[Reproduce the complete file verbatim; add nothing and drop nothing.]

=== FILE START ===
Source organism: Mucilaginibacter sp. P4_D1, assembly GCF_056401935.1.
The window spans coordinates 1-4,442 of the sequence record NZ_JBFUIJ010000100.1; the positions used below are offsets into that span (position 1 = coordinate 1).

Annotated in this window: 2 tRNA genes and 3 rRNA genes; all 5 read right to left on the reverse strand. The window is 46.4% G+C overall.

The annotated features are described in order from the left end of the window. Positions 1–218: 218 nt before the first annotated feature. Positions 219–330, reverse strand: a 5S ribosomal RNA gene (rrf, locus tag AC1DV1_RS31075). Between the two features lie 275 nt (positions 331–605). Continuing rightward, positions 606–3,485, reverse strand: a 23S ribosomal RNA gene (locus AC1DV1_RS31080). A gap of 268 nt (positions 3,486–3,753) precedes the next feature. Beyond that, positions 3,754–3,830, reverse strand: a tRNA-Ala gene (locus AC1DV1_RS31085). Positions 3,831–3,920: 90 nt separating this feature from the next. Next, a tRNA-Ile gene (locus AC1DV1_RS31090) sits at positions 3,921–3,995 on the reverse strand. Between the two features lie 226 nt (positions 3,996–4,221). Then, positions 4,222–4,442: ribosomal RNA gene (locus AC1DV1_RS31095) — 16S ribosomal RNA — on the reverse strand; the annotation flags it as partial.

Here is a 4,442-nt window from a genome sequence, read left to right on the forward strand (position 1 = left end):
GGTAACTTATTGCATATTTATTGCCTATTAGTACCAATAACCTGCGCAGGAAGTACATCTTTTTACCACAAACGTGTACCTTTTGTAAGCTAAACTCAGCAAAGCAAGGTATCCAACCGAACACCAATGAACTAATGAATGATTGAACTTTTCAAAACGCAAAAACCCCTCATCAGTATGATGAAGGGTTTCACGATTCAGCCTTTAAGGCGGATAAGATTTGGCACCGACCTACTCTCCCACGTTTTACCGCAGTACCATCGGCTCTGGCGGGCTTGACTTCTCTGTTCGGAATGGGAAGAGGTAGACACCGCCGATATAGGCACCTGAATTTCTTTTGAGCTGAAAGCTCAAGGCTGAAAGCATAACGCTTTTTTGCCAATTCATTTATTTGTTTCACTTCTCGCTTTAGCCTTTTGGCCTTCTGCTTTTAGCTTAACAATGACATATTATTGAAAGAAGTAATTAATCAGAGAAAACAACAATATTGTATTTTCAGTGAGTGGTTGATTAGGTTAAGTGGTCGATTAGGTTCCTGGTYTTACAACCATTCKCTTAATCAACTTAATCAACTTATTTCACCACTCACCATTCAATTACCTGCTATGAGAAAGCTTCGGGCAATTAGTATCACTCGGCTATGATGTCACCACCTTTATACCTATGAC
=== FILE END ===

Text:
Source organism: Mucilaginibacter sp. P4_D1, assembly GCF_056401935.1.
The window spans coordinates 1-4,442 of the sequence record NZ_JBFUIJ010000100.1; the positions used below are offsets into that span (position 1 = coordinate 1).

Annotated in this window: 2 tRNA genes and 3 rRNA genes; all 5 read right to left on the reverse strand. The window is 46.4% G+C overall.

The annotated features are described in order from the left end of the window. Positions 1–218: 218 nt before the first annotated feature. Positions 219–330, reverse strand: a 5S ribosomal RNA gene (rrf, locus tag AC1DV1_RS31075). Between the two features lie 275 nt (positions 331–605). Continuing rightward, positions 606–3,485, reverse strand: a 23S ribosomal RNA gene (locus AC1DV1_RS31080). A gap of 268 nt (positions 3,486–3,753) precedes the next feature. Beyond that, positions 3,754–3,830, reverse strand: a tRNA-Ala gene (locus AC1DV1_RS31085). Positions 3,831–3,920: 90 nt separating this feature from the next. Next, a tRNA-Ile gene (locus AC1DV1_RS31090) sits at positions 3,921–3,995 on the reverse strand. Between the two features lie 226 nt (positions 3,996–4,221). Then, positions 4,222–4,442: ribosomal RNA gene (locus AC1DV1_RS31095) — 16S ribosomal RNA — on the reverse strand; the annotation flags it as partial.

Here is a 4,442-nt window from a genome sequence, read left to right on the forward strand (position 1 = left end):
GGTAACTTATTGCATATTTATTGCCTATTAGTACCAATAACCTGCGCAGGAAGTACATCTTTTTACCACAAACGTGTACCTTTTGTAAGCTAAACTCAGCAAAGCAAGGTATCCAACCGAACACCAATGAACTAATGAATGATTGAACTTTTCAAAACGCAAAAACCCCTCATCAGTATGATGAAGGGTTTCACGATTCAGCCTTTAAGGCGGATAAGATTTGGCACCGACCTACTCTCCCACGTTTTACCGCAGTACCATCGGCTCTGGCGGGCTTGACTTCTCTGTTCGGAATGGGAAGAGGTAGACACCGCCGATATAGGCACCTGAATTTCTTTTGAGCTGAAAGCTCAAGGCTGAAAGCATAACGCTTTTTTGCCAATTCATTTATTTGTTTCACTTCTCGCTTTAGCCTTTTGGCCTTCTGCTTTTAGCTTAACAATGACATATTATTGAAAGAAGTAATTAATCAGAGAAAACAACAATATTGTATTTTCAGTGAGTGGTTGATTAGGTTAAGTGGTCGATTAGGTTCCTGGTYTTACAACCATTCKCTTAATCAACTTAATCAACTTATTTCACCACTCACCATTCAATTACCTGCTATGAGAAAGCTTCGGGCAATTAGTATCACTCGGCTATGATGTCACCACCTTTATACCTATGAC